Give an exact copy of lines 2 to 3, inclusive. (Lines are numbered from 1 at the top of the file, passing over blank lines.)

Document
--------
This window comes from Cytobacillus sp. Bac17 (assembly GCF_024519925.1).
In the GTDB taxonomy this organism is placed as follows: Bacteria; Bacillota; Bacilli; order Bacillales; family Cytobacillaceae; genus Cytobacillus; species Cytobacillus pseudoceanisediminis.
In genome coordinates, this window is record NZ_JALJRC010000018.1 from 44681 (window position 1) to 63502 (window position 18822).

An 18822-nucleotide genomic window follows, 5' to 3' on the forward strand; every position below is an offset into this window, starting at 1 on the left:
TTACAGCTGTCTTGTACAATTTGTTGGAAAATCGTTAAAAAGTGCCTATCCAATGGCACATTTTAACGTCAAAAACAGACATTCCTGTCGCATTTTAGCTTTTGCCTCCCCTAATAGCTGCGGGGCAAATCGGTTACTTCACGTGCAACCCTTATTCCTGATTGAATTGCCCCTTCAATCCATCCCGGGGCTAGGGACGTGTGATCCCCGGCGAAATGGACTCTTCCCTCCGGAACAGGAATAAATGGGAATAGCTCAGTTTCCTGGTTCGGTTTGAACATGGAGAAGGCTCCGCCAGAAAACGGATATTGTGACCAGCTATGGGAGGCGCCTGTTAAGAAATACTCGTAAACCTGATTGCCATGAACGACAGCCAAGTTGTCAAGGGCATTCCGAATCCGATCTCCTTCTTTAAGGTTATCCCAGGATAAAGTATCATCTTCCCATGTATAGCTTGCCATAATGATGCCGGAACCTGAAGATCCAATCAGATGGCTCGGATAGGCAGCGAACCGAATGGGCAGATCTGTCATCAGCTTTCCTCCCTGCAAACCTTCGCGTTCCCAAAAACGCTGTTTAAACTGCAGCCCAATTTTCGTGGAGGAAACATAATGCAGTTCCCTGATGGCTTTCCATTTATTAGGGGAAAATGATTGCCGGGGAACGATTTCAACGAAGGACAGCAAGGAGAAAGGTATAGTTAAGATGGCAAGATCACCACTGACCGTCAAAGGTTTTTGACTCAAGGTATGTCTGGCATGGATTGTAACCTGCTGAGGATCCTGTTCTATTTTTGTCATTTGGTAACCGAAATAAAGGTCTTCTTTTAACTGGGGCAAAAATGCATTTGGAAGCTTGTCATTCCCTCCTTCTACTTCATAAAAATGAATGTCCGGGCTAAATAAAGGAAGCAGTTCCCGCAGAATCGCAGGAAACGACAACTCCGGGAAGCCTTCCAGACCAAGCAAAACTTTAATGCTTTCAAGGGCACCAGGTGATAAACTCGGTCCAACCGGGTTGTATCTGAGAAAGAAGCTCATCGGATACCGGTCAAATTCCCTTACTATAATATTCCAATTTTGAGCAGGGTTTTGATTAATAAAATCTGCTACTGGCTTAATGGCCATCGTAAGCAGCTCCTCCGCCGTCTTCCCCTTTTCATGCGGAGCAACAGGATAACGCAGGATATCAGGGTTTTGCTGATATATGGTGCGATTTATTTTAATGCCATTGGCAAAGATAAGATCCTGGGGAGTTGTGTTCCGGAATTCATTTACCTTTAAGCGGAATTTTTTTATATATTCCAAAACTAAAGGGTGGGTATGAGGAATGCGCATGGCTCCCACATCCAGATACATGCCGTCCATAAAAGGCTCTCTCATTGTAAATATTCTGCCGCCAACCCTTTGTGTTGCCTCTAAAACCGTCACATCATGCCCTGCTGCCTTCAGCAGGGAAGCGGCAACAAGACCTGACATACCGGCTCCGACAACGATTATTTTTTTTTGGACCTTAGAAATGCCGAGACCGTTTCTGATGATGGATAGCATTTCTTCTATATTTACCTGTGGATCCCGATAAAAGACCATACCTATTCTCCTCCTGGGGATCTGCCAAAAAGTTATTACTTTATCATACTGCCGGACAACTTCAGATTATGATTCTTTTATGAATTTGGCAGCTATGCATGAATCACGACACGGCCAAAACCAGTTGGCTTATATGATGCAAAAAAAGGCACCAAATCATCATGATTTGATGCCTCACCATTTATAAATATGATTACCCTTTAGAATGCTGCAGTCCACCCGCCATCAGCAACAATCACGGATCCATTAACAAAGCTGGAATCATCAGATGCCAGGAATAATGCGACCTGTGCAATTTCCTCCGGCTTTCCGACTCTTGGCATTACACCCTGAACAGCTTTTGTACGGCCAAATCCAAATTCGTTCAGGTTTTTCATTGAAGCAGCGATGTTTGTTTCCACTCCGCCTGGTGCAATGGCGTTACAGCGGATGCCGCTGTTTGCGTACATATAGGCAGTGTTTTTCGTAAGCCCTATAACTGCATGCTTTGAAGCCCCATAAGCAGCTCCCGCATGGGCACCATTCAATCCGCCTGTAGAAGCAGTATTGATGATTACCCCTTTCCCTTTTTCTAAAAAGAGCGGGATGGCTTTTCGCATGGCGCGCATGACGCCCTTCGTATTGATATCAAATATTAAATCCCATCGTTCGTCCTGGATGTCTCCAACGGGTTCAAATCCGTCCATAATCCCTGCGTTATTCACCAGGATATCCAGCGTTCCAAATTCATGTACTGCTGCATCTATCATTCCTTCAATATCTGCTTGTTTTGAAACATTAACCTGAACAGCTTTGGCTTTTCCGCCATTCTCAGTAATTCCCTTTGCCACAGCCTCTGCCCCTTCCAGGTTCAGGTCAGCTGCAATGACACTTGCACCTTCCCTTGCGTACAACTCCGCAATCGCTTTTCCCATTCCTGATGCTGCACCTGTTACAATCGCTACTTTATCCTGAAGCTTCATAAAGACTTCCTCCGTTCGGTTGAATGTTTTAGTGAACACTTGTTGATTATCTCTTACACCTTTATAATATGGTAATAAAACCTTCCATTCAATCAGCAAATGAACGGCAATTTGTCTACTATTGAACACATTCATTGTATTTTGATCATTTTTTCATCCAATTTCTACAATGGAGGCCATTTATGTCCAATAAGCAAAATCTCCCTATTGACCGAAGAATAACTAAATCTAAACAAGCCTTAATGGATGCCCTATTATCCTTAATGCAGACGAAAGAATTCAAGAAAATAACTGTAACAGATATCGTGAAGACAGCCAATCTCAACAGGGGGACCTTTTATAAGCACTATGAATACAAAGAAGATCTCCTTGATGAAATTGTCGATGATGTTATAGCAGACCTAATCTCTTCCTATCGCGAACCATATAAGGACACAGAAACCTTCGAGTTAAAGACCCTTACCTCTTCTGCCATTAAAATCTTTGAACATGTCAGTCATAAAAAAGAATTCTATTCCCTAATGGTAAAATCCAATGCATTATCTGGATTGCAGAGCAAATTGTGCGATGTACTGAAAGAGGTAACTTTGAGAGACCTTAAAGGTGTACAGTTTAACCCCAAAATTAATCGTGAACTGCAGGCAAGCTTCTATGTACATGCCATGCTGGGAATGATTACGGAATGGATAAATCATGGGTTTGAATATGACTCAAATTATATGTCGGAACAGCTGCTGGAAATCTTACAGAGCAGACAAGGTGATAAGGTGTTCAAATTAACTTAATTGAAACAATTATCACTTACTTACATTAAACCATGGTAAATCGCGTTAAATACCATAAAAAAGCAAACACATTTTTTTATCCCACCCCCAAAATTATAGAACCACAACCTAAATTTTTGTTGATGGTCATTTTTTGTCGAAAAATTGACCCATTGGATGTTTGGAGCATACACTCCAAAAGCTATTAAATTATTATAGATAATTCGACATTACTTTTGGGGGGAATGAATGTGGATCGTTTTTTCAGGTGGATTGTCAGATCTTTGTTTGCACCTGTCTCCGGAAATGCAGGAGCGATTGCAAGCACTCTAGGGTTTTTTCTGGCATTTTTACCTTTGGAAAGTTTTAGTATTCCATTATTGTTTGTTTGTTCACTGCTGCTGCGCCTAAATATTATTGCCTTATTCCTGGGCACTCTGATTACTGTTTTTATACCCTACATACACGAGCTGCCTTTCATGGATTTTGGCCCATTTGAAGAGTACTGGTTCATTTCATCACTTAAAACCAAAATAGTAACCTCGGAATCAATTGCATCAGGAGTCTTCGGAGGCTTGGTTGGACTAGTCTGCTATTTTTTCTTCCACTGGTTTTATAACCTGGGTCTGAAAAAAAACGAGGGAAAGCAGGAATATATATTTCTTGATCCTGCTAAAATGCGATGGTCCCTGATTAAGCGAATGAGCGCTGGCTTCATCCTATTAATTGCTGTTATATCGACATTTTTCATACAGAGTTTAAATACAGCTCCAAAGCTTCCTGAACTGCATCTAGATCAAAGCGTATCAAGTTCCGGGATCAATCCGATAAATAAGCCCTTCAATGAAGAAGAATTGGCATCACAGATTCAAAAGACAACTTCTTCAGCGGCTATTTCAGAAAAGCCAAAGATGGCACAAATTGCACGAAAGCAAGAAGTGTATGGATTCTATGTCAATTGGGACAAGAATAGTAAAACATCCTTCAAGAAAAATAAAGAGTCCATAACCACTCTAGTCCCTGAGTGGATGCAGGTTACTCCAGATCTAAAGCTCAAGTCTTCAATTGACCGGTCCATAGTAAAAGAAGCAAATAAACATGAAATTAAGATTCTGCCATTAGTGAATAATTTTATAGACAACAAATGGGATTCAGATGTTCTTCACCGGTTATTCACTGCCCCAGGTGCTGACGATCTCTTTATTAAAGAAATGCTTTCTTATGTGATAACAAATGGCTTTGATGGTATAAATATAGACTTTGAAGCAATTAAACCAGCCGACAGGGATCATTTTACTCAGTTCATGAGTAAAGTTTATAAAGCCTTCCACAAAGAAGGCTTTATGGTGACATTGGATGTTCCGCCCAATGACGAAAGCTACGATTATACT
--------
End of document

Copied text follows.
In the GTDB taxonomy this organism is placed as follows: Bacteria; Bacillota; Bacilli; order Bacillales; family Cytobacillaceae; genus Cytobacillus; species Cytobacillus pseudoceanisediminis.
In genome coordinates, this window is record NZ_JALJRC010000018.1 from 44681 (window position 1) to 63502 (window position 18822).